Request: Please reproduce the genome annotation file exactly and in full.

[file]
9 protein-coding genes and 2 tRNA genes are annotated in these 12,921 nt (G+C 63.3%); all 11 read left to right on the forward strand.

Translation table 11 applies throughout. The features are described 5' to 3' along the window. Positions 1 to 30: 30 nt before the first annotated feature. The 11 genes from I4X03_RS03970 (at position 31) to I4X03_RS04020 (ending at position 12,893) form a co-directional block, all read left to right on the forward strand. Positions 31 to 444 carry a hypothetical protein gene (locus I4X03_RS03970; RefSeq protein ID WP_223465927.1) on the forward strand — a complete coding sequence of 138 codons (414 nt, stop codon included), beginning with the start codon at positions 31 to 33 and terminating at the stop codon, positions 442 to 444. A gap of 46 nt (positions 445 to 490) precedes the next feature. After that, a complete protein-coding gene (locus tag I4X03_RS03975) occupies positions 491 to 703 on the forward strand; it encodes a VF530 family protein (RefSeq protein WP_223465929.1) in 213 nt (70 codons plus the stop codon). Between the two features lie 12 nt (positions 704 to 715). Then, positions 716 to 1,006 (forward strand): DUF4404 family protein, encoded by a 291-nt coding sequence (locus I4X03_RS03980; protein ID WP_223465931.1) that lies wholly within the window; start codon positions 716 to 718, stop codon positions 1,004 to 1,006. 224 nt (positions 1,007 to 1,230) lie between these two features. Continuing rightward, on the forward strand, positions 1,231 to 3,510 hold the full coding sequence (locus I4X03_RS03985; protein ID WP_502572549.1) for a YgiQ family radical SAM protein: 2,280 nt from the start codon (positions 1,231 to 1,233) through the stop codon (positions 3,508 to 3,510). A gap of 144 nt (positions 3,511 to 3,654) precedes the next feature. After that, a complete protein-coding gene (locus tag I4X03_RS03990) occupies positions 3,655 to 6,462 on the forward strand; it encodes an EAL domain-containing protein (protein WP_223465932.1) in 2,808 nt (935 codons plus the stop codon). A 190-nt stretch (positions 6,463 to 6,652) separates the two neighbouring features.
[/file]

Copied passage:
9 protein-coding genes and 2 tRNA genes are annotated in these 12,921 nt (G+C 63.3%); all 11 read left to right on the forward strand.

Translation table 11 applies throughout. The features are described 5' to 3' along the window. Positions 1 to 30: 30 nt before the first annotated feature. The 11 genes from I4X03_RS03970 (at position 31) to I4X03_RS04020 (ending at position 12,893) form a co-directional block, all read left to right on the forward strand. Positions 31 to 444 carry a hypothetical protein gene (locus I4X03_RS03970; RefSeq protein ID WP_223465927.1) on the forward strand — a complete coding sequence of 138 codons (414 nt, stop codon included), beginning with the start codon at positions 31 to 33 and terminating at the stop codon, positions 442 to 444. A gap of 46 nt (positions 445 to 490) precedes the next feature. After that, a complete protein-coding gene (locus tag I4X03_RS03975) occupies positions 491 to 703 on the forward strand; it encodes a VF530 family protein (RefSeq protein WP_223465929.1) in 213 nt (70 codons plus the stop codon). Between the two features lie 12 nt (positions 704 to 715). Then, positions 716 to 1,006 (forward strand): DUF4404 family protein, encoded by a 291-nt coding sequence (locus I4X03_RS03980; protein ID WP_223465931.1) that lies wholly within the window; start codon positions 716 to 718, stop codon positions 1,004 to 1,006. 224 nt (positions 1,007 to 1,230) lie between these two features. Continuing rightward, on the forward strand, positions 1,231 to 3,510 hold the full coding sequence (locus I4X03_RS03985; protein ID WP_502572549.1) for a YgiQ family radical SAM protein: 2,280 nt from the start codon (positions 1,231 to 1,233) through the stop codon (positions 3,508 to 3,510). A gap of 144 nt (positions 3,511 to 3,654) precedes the next feature. After that, a complete protein-coding gene (locus tag I4X03_RS03990) occupies positions 3,655 to 6,462 on the forward strand; it encodes an EAL domain-containing protein (protein WP_223465932.1) in 2,808 nt (935 codons plus the stop codon). A 190-nt stretch (positions 6,463 to 6,652) separates the two neighbouring features.